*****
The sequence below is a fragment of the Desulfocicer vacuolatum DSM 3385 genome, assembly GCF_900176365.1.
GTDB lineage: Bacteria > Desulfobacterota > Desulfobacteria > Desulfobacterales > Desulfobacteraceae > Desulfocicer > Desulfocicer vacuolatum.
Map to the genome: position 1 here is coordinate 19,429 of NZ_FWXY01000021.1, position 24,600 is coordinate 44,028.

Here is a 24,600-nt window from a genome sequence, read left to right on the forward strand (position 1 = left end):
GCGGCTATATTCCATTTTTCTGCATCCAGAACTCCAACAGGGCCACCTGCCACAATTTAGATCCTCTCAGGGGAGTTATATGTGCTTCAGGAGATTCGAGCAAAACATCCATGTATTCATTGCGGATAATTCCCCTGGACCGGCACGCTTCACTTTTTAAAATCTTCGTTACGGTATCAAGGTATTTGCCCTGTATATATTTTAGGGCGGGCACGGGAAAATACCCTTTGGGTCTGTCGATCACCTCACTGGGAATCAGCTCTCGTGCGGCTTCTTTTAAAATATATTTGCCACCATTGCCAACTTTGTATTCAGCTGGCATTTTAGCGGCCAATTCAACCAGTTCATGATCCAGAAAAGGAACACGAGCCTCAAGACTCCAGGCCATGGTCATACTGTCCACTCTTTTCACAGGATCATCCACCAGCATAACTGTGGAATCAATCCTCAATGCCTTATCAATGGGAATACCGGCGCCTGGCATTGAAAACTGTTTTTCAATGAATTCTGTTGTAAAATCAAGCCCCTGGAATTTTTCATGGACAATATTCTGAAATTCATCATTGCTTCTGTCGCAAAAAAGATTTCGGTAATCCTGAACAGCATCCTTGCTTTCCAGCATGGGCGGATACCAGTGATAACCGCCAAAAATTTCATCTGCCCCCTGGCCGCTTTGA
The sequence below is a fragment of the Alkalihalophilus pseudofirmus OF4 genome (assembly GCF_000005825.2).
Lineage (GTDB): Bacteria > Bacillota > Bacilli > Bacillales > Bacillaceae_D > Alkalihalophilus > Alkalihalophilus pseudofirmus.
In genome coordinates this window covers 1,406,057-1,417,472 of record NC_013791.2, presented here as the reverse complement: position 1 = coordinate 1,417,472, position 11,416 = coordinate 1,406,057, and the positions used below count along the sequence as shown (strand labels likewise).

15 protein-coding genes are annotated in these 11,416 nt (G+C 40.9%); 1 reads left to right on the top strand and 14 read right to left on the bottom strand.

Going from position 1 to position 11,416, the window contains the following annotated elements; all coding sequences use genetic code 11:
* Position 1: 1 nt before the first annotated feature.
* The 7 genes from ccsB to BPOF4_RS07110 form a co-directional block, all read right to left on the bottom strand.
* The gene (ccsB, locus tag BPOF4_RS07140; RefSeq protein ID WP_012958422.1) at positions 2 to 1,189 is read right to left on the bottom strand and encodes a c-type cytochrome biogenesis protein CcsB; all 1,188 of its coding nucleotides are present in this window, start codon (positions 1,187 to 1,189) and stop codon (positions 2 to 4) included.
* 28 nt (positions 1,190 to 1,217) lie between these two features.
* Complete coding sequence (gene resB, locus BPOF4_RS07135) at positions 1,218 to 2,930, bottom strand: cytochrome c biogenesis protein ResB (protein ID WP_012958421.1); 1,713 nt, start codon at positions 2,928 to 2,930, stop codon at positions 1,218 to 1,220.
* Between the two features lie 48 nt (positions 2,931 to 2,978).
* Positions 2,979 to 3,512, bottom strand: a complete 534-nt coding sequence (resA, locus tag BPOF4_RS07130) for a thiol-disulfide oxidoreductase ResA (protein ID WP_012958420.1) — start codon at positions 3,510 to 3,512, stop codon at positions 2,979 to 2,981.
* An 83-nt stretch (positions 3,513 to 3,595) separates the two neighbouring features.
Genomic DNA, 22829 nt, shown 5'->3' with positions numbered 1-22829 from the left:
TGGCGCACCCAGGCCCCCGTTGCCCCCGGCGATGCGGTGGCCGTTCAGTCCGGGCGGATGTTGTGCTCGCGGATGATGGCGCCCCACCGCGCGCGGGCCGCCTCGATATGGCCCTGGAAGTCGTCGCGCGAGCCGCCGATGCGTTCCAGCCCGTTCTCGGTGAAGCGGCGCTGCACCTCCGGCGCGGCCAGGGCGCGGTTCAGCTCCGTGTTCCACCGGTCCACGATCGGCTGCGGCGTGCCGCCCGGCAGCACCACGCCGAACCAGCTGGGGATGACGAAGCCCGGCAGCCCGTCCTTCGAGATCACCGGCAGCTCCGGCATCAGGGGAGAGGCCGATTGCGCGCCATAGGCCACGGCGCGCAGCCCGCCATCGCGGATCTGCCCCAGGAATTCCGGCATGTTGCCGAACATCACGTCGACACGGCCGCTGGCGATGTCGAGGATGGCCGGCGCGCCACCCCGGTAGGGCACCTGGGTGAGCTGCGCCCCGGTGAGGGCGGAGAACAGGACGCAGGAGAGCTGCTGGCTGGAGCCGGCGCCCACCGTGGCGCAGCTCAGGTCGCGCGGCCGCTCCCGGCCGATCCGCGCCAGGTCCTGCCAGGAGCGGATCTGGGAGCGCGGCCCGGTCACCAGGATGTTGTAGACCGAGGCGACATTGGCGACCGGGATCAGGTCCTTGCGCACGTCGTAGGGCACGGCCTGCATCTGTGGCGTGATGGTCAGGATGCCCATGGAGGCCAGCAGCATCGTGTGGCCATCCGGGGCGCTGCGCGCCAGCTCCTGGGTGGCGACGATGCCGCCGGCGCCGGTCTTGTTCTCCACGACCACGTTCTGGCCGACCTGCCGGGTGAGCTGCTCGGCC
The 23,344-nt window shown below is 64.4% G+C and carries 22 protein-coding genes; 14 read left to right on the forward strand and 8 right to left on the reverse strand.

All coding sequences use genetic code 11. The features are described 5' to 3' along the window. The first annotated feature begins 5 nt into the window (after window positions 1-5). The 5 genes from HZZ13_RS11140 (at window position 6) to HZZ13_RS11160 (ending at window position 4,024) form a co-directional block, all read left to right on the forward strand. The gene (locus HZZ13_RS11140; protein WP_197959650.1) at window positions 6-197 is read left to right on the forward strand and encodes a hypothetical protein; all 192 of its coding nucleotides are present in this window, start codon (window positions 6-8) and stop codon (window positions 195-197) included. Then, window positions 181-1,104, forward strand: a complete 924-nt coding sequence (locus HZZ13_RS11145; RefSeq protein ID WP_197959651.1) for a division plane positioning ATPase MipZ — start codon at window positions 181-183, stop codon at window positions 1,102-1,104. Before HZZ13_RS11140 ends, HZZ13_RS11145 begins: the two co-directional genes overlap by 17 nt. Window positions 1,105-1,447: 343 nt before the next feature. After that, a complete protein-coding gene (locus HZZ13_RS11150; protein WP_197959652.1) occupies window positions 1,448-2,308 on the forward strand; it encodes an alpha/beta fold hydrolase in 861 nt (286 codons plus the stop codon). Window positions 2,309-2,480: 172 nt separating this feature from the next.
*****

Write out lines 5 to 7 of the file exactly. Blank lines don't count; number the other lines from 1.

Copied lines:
GCGGCTATATTCCATTTTTCTGCATCCAGAACTCCAACAGGGCCACCTGCCACAATTTAGATCCTCTCAGGGGAGTTATATGTGCTTCAGGAGATTCGAGCAAAACATCCATGTATTCATTGCGGATAATTCCCCTGGACCGGCACGCTTCACTTTTTAAAATCTTCGTTACGGTATCAAGGTATTTGCCCTGTATATATTTTAGGGCGGGCACGGGAAAATACCCTTTGGGTCTGTCGATCACCTCACTGGGAATCAGCTCTCGTGCGGCTTCTTTTAAAATATATTTGCCACCATTGCCAACTTTGTATTCAGCTGGCATTTTAGCGGCCAATTCAACCAGTTCATGATCCAGAAAAGGAACACGAGCCTCAAGACTCCAGGCCATGGTCATACTGTCCACTCTTTTCACAGGATCATCCACCAGCATAACTGTGGAATCAATCCTCAATGCCTTATCAATGGGAATACCGGCGCCTGGCATTGAAAACTGTTTTTCAATGAATTCTGTTGTAAAATCAAGCCCCTGGAATTTTTCATGGACAATATTCTGAAATTCATCATTGCTTCTGTCGCAAAAAAGATTTCGGTAATCCTGAACAGCATCCTTGCTTTCCAGCATGGGCGGATACCAGTGATAACCGCCAAAAATTTCATCTGCCCCCTGGCCGCTTTGA
The sequence below is a fragment of the Alkalihalophilus pseudofirmus OF4 genome (assembly GCF_000005825.2).
Lineage (GTDB): Bacteria > Bacillota > Bacilli > Bacillales > Bacillaceae_D > Alkalihalophilus > Alkalihalophilus pseudofirmus.